CDC Launches a New Website on Harmful Algal Blooms and a New Reporting System to Monitor Associated Illnesses
Have you ever been by a lake and noticed mats of green scum on its surface? Wondered if you should let your dog drink out of that foamy water in a lake? Found yourself coughing at a beach that was experiencing a “Red Tide”? You’re not alone. Many of us have had our plans affected by algal blooms – the overgrowth of algae and cyanobacteria – on rivers, lakes, and oceans. Some blooms – harmful algal blooms or HABs -- produce toxins that can cause illness in animals and humans, contaminate our drinking water or seafood, or damage the local environment.
HABs are an emerging public health issue. In recent years, toxin-producing HABs have caused the shutdown of the water supply of a major US city, resulted in massive fish die offs, and sickened hundreds of people and animals with a variety of skin, breathing, stomach, and intestinal symptoms. Because animals are more likely to swim or drink from water that may contain a HAB, they are often the first affected when a HAB occurs. Therefore, it is very important to know what the possible health effects are before you swim, fish, or let your pets drink or play in suspicious-looking water.
To help partners and the general public learn more about HABs, CDC launched a new website. The website contains:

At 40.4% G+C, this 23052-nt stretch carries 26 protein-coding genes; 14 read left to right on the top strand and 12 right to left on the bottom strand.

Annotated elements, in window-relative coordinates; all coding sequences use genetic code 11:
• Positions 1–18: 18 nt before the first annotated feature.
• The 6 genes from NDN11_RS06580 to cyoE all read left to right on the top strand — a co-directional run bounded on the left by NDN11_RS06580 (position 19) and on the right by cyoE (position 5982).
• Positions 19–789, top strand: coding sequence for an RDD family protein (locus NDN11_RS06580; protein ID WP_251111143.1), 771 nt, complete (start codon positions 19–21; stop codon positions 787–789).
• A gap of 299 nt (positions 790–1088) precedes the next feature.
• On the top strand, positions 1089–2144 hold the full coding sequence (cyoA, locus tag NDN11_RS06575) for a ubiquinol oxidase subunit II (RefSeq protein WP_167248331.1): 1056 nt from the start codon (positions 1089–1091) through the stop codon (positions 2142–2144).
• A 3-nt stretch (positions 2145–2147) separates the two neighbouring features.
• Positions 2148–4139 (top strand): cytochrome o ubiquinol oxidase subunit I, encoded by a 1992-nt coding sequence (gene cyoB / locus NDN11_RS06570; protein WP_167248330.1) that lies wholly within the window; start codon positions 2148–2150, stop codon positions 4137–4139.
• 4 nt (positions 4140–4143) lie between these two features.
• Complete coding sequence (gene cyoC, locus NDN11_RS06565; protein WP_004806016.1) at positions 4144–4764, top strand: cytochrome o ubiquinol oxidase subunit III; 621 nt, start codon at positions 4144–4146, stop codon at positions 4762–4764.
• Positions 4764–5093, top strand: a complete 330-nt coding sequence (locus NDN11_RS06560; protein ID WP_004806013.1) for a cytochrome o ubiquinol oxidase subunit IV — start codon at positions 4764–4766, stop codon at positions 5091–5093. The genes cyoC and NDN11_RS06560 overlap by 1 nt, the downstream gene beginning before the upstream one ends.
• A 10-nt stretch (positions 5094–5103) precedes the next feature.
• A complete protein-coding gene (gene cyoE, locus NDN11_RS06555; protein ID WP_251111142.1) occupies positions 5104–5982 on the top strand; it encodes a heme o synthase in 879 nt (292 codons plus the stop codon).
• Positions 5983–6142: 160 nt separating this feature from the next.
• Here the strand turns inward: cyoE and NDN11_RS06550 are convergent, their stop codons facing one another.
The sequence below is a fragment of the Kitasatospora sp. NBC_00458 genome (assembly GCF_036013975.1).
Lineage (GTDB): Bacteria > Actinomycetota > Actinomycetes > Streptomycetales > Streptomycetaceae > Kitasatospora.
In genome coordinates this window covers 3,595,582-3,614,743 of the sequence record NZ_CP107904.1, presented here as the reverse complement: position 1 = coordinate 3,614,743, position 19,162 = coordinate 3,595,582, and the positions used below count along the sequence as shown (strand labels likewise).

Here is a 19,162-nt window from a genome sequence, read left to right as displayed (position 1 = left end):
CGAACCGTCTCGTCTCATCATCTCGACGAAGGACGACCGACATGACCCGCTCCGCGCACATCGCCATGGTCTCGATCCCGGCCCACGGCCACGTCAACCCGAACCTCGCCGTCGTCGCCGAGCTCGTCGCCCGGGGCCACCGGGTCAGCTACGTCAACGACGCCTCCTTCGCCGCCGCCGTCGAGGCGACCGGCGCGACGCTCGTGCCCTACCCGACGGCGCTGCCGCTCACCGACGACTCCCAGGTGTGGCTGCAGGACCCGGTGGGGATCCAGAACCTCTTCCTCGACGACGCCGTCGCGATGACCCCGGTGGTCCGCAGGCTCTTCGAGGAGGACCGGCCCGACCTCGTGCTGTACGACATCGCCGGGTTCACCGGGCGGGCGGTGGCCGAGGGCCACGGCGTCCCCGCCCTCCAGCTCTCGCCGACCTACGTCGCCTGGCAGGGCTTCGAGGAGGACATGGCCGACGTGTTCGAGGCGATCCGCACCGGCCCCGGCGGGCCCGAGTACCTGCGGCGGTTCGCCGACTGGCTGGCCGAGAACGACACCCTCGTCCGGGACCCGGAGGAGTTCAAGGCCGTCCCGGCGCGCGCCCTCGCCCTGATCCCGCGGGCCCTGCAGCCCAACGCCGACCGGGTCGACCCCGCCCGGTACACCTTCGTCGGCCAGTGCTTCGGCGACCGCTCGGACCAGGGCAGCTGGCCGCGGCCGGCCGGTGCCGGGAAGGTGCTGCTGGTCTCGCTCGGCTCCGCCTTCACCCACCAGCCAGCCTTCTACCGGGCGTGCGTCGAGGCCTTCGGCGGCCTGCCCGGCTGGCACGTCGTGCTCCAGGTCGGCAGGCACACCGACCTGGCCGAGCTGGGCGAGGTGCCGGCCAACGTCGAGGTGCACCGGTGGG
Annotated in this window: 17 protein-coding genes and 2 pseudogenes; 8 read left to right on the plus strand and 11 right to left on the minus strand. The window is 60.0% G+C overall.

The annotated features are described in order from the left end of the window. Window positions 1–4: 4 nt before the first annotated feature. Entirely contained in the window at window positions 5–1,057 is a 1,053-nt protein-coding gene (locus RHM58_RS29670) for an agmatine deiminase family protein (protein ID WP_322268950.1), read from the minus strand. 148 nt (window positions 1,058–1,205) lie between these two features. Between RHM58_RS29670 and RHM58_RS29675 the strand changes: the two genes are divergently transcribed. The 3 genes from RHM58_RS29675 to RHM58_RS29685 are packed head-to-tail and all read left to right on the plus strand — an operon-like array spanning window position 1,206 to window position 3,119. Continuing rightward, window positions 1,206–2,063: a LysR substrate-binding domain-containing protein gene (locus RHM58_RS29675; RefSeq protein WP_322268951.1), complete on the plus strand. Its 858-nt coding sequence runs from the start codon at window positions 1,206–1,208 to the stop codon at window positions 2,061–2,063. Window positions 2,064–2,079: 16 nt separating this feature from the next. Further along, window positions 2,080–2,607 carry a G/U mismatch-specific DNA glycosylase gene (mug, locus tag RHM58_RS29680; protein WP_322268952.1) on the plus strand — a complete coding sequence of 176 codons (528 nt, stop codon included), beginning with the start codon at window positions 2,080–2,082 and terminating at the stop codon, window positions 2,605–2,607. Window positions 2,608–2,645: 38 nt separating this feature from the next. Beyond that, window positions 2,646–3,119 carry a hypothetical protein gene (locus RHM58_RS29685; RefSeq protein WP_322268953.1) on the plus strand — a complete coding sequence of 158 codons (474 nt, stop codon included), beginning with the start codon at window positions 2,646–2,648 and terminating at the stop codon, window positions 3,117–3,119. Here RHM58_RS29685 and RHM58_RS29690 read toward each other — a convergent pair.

- Information about HABs
- Illnesses and symptoms related to being exposed to HABs
- Sources of exposures and risk factors
- Prevention and control
- HABs and the environment
Additionally, the website includes publications on HABs and a toolkit to help public health partners get the word out about the effects of HABs on human and animal health and the environment.
The One Health Harmful Algal Bloom System
To understand the frequency, severity, and health effects of HABs, CDC, along with partners, developed the One Health Harmful Algal Bloom System (OHHABS). OHHABS is a new, voluntary reporting system accessible to state and territorial public health departments and their designated environmental or animal health partners to report HAB-associated human and animal cases of illnesses, as well as environmental data about HABs. Visit the OHHABS webpage to learn more.
- Spread the word on social media using the tweets below, or create one of your own!
- Did you know algae can grow into blooms that are harmful to people, animals, & the environment? cdc.gov/habs